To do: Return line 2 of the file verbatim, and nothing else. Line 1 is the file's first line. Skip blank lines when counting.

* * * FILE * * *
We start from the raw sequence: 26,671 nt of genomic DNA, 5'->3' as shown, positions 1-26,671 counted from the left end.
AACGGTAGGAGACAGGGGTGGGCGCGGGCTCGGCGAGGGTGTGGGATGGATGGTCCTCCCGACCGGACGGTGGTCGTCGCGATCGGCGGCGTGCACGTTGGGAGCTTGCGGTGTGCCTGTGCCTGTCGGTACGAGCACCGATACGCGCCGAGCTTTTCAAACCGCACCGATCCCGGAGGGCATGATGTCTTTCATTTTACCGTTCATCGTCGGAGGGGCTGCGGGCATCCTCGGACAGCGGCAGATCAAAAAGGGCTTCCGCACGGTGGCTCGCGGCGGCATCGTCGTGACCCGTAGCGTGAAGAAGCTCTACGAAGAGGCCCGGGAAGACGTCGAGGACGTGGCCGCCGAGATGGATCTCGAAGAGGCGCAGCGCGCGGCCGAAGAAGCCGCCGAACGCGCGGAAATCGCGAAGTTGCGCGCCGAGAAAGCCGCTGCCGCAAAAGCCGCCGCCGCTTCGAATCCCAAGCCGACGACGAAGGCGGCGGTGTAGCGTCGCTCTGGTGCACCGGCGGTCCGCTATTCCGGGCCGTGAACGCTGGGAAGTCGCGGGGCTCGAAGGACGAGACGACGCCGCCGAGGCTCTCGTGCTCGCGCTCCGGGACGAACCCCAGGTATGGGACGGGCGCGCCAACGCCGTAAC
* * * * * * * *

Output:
AACGGTAGGAGACAGGGGTGGGCGCGGGCTCGGCGAGGGTGTGGGATGGATGGTCCTCCCGACCGGACGGTGGTCGTCGCGATCGGCGGCGTGCACGTTGGGAGCTTGCGGTGTGCCTGTGCCTGTCGGTACGAGCACCGATACGCGCCGAGCTTTTCAAACCGCACCGATCCCGGAGGGCATGATGTCTTTCATTTTACCGTTCATCGTCGGAGGGGCTGCGGGCATCCTCGGACAGCGGCAGATCAAAAAGGGCTTCCGCACGGTGGCTCGCGGCGGCATCGTCGTGACCCGTAGCGTGAAGAAGCTCTACGAAGAGGCCCGGGAAGACGTCGAGGACGTGGCCGCCGAGATGGATCTCGAAGAGGCGCAGCGCGCGGCCGAAGAAGCCGCCGAACGCGCGGAAATCGCGAAGTTGCGCGCCGAGAAAGCCGCTGCCGCAAAAGCCGCCGCCGCTTCGAATCCCAAGCCGACGACGAAGGCGGCGGTGTAGCGTCGCTCTGGTGCACCGGCGGTCCGCTATTCCGGGCCGTGAACGCTGGGAAGTCGCGGGGCTCGAAGGACGAGACGACGCCGCCGAGGCTCTCGTGCTCGCGCTCCGGGACGAACCCCAGGTATGGGACGGGCGCGCCAACGCCGTAAC